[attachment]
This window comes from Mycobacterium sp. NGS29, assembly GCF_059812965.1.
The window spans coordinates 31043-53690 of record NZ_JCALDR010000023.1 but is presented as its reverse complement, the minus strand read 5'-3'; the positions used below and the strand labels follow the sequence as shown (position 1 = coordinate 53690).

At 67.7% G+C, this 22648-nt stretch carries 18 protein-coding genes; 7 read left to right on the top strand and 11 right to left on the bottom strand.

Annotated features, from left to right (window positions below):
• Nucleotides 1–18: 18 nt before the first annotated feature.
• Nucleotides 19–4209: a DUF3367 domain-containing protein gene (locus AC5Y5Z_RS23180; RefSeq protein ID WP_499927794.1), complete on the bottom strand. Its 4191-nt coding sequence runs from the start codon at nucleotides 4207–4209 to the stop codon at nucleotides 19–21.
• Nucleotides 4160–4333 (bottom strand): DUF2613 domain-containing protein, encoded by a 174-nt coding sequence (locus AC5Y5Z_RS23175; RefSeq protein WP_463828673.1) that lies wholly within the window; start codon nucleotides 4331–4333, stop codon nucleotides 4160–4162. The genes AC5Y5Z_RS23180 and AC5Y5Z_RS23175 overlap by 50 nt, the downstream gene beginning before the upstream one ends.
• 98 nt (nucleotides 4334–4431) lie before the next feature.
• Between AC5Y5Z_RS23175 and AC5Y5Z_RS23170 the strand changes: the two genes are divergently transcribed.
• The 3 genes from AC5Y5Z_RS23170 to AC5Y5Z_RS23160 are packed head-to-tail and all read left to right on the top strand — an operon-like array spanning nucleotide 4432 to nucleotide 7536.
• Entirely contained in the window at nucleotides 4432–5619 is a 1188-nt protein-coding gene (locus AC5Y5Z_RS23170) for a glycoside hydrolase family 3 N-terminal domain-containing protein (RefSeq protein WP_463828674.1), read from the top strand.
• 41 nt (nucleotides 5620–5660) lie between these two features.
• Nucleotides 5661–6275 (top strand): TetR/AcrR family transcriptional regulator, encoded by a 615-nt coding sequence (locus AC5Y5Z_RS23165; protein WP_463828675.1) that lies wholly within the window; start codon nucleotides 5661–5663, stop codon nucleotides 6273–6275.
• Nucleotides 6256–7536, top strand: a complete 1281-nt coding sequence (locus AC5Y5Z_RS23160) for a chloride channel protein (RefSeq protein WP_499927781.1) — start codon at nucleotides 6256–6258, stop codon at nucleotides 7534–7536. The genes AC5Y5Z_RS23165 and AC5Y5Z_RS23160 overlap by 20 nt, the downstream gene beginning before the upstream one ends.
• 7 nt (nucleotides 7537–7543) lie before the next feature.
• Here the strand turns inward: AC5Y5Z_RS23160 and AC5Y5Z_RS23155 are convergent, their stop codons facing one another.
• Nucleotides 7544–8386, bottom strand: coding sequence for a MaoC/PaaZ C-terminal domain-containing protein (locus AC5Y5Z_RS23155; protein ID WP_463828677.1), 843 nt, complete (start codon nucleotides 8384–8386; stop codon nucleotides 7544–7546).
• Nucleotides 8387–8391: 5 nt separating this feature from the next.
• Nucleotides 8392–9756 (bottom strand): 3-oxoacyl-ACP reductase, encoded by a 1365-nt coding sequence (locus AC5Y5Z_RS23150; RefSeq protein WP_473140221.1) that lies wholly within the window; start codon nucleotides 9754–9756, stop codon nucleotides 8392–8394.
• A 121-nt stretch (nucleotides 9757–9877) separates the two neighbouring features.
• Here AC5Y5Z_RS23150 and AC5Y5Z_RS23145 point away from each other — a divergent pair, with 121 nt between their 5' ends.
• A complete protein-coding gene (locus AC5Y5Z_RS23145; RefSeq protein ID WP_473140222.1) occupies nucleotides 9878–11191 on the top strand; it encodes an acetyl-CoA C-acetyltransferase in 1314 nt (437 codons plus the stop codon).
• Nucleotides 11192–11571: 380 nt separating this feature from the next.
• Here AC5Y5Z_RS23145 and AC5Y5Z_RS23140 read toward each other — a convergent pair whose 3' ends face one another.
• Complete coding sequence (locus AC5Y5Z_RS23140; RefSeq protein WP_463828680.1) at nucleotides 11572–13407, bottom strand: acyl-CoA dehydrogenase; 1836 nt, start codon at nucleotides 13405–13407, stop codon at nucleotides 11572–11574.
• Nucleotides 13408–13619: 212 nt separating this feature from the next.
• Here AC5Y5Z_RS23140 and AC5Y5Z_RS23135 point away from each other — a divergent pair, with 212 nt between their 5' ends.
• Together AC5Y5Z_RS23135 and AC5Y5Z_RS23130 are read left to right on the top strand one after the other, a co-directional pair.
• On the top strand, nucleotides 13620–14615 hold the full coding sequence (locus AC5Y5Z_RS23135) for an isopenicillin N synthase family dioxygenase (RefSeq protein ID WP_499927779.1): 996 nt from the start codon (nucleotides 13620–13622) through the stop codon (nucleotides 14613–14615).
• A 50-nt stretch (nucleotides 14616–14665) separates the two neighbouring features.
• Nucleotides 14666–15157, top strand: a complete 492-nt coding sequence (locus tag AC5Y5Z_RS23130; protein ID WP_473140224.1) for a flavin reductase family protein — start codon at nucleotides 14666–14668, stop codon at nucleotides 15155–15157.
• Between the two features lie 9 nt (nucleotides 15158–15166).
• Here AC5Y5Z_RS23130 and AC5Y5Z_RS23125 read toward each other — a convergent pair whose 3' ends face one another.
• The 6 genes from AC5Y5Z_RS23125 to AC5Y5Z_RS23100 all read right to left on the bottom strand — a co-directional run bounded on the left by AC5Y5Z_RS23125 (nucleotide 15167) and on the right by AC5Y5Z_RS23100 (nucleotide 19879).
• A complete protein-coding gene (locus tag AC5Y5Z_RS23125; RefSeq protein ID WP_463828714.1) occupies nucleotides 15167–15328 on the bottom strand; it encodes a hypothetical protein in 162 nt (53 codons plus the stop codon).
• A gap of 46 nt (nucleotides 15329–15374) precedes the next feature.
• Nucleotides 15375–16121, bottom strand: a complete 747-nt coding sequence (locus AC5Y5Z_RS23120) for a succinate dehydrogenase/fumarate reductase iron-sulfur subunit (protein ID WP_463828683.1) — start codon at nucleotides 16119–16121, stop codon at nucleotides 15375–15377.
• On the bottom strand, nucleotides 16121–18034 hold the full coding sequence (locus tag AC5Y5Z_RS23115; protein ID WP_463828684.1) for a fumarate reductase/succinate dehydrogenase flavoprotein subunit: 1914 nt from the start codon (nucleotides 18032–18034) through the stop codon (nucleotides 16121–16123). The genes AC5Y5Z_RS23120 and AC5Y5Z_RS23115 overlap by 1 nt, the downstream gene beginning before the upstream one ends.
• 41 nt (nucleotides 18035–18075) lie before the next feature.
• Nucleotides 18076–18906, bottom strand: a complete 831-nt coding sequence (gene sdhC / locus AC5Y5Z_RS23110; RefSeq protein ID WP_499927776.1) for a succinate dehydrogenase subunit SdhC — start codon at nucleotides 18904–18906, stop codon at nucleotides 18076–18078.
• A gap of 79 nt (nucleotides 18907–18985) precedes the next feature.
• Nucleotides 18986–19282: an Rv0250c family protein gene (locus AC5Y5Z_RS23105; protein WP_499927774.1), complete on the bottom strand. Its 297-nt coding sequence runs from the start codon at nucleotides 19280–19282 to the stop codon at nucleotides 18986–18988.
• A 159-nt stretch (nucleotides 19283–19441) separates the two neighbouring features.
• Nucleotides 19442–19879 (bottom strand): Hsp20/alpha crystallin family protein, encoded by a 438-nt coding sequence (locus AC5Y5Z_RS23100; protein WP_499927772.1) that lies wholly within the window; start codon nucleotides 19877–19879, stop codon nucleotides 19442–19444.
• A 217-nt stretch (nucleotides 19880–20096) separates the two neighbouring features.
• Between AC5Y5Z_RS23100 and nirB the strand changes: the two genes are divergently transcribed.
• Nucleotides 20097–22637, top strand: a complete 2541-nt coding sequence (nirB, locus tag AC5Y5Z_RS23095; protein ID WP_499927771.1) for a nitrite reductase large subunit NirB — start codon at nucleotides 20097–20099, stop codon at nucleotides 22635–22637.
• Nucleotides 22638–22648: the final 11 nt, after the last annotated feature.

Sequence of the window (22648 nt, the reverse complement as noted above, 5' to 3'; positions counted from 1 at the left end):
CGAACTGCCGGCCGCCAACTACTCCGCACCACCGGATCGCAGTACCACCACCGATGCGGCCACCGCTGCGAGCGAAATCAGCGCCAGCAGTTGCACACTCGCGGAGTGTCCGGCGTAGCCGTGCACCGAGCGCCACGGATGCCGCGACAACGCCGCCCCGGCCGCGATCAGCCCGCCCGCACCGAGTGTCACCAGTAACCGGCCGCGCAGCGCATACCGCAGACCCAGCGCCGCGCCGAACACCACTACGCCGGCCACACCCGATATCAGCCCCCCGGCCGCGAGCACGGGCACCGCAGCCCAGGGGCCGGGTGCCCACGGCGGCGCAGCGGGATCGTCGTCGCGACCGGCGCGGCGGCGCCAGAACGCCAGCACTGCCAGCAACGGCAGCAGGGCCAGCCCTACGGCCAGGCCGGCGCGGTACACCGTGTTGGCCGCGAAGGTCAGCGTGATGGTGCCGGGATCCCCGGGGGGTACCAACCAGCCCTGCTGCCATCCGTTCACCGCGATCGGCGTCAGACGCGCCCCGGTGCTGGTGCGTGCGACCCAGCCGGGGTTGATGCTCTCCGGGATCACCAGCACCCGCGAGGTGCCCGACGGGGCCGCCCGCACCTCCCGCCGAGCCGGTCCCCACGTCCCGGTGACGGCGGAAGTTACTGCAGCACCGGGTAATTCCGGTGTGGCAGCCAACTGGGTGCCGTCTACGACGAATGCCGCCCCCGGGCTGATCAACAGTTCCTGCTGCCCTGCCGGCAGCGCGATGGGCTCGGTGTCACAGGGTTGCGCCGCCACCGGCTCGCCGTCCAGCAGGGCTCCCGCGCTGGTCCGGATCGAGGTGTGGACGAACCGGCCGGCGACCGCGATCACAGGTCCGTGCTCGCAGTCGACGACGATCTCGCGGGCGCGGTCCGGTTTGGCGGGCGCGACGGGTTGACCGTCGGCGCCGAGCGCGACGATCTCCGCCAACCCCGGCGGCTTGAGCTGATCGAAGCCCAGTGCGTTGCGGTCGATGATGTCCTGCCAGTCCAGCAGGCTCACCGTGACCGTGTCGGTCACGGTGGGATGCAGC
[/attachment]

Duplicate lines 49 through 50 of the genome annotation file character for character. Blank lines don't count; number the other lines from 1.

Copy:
Sequence of the window (22648 nt, the reverse complement as noted above, 5' to 3'; positions counted from 1 at the left end):
CGAACTGCCGGCCGCCAACTACTCCGCACCACCGGATCGCAGTACCACCACCGATGCGGCCACCGCTGCGAGCGAAATCAGCGCCAGCAGTTGCACACTCGCGGAGTGTCCGGCGTAGCCGTGCACCGAGCGCCACGGATGCCGCGACAACGCCGCCCCGGCCGCGATCAGCCCGCCCGCACCGAGTGTCACCAGTAACCGGCCGCGCAGCGCATACCGCAGACCCAGCGCCGCGCCGAACACCACTACGCCGGCCACACCCGATATCAGCCCCCCGGCCGCGAGCACGGGCACCGCAGCCCAGGGGCCGGGTGCCCACGGCGGCGCAGCGGGATCGTCGTCGCGACCGGCGCGGCGGCGCCAGAACGCCAGCACTGCCAGCAACGGCAGCAGGGCCAGCCCTACGGCCAGGCCGGCGCGGTACACCGTGTTGGCCGCGAAGGTCAGCGTGATGGTGCCGGGATCCCCGGGGGGTACCAACCAGCCCTGCTGCCATCCGTTCACCGCGATCGGCGTCAGACGCGCCCCGGTGCTGGTGCGTGCGACCCAGCCGGGGTTGATGCTCTCCGGGATCACCAGCACCCGCGAGGTGCCCGACGGGGCCGCCCGCACCTCCCGCCGAGCCGGTCCCCACGTCCCGGTGACGGCGGAAGTTACTGCAGCACCGGGTAATTCCGGTGTGGCAGCCAACTGGGTGCCGTCTACGACGAATGCCGCCCCCGGGCTGATCAACAGTTCCTGCTGCCCTGCCGGCAGCGCGATGGGCTCGGTGTCACAGGGTTGCGCCGCCACCGGCTCGCCGTCCAGCAGGGCTCCCGCGCTGGTCCGGATCGAGGTGTGGACGAACCGGCCGGCGACCGCGATCACAGGTCCGTGCTCGCAGTCGACGACGATCTCGCGGGCGCGGTCCGGTTTGGCGGGCGCGACGGGTTGACCGTCGGCGCCGAGCGCGACGATCTCCGCCAACCCCGGCGGCTTGAGCTGATCGAAGCCCAGTGCGTTGCGGTCGATGATGTCCTGCCAGTCCAGCAGGCTCACCGTGACCGTGTCGGTCACGGTGGGATGCAGC